It is possible that my having seen Elton John ten times in concert has made me more critical of this movie. And having seen him, I went into the cinema curious; would the music make the story or the music be a by-product of the story. I was hoping the latter but got the former and that created problems. An autobiography of this scale has to be both honest - for the most part, it is, diving right into Elton’s dark side from the beginning - and live up to understanding the subject. I can’t say for certain it succeeded on this last point, because while this movie has brilliance to it, there are glaring misses.
Starting on a positive note, Taron Egerton was great casting. He has Elton’s personality down. His singing a little short of the mark at times but close enough to not matter. Elton (and Bernie’s) music is weaved into every fabric of this movie from the opening score on. It is the music that holds this movie together but really, would you expect less?
The movie is billed as part rock-n-roll fantasy, part musical. It lives up to the billing. There are really interesting musical arrangements of Elton’s well-known hits and dance numbers one would not have expected. Part rock and part Broadway. The costumes were another plus. Straight out of Elton’s wardrobe, though I thought there was too much emphasis on the weird stuff he wore during shows. For some reason, the script focused a lot of energy on this point.
The script centered around the lousy home life of Elton and how it haunted him the rest of his life. It also dealt extremely openly with his homosexuality and drug abuse. A large portion of the plot is on a lover who betrayed him both in the bedroom and in business. There is also frank discussion of Elton and Bernie’s working relationship, though at points the timeline on this is a little blurry.
This brings me to the music. Songs are taken out of timeline. The fantasy part of the story kicking in. But what irked me more than anything I believe, was the simple fact we never saw or gained a sense of Elton’s stage prowess. He typically plays 3-4 hours a show. And we never see how some of his great work came about. In fact, there are omissions that I am baffled by.
Let me start with Captain Fantastic and The Brown Dirt Cowboy, probably the most autobiographical album Elton and Bernie did. And as any fan will tell you, the sound and make-up of that album stands alone in the Elton catalog. It is different from anything else they did. And at the time, it was the fastest selling album ever in rock history. Yet, I don’t think they mentioned it once or played a single note from it.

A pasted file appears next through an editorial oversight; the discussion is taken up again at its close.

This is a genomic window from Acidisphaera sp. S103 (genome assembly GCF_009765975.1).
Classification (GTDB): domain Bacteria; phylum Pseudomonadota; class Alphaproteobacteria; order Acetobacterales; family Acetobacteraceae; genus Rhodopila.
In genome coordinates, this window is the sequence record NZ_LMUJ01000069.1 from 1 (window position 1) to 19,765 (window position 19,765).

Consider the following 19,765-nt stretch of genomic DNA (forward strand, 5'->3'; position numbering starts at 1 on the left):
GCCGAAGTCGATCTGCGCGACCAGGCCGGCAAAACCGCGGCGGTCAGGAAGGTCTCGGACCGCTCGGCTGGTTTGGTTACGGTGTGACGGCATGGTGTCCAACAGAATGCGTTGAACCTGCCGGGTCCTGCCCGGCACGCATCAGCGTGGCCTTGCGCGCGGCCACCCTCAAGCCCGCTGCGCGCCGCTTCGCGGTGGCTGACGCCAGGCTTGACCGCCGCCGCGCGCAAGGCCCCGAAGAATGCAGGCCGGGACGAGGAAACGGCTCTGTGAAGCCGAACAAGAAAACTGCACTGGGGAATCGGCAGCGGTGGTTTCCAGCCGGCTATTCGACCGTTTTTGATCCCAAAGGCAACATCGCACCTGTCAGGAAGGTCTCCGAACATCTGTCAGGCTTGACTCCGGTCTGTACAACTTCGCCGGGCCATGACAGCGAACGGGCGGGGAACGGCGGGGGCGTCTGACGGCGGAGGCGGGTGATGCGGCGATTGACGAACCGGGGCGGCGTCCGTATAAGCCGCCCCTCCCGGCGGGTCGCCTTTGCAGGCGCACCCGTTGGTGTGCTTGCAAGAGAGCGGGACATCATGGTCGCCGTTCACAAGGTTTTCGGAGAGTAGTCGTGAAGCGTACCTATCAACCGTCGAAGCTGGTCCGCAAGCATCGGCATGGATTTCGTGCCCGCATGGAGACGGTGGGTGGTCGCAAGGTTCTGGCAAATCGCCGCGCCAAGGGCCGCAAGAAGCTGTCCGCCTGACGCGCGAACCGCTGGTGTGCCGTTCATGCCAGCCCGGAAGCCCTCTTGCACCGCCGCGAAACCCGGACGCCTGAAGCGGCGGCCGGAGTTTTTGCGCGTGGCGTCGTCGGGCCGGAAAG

There are moments in Elton’s life that should’ve been mentioned in the script but got not a peep:
*His friendship with John Lennon. Fans know that Lennon’s last live performance was with Elton. The two had a good friendship and were at times, finding trouble together. Other personalities, like Princess Di or Billie Jean King were never mentioned either. The story solely was about him and his lover and his parents.
*Elton bringing rock to the Soviet Union. Elton also did a series of two man shows - where he and one of his band played every single instrument on stage - that is unmatched. Not mentioned. In fact, his interactions with his band are never dealt with. A choice that I think that amounts to cheating the audience.
*A couple of his comeback efforts like Blue Moves or the Live In Australia special that topped the charts. To his credit, he did deal with his failure of Victim Of Love that threatened to end his career.
*Ryan White or the AIDS epidemic. While the film breaks ground in showing gay sex, you would think that this would be a chance to show a different take on the AIDS epidemic and all his efforts with Ryan White, who he publicly credits with helping him kick his drug habit. Never dealt with.
True you can’t squeeze everything into two hours and we learn a lot, especially about his home life and the talent he had as a kid. But there was room to expand and bring in more, much more, and especially give us an insight into the making of the music.
This is still an entertaining film. I would recommend it, giving it 4 of 5 on my rating scale. But I just think there was an opportunity here to do so much more and make this not a good film, but a GREAT film. In a lot of ways, they played it too safe.
I’ll end with my top five Elton Albums:
Captain Fantastic and The Brown Dirt Cowboy
Goodbye Yellow Brick Road
Madman Across The Water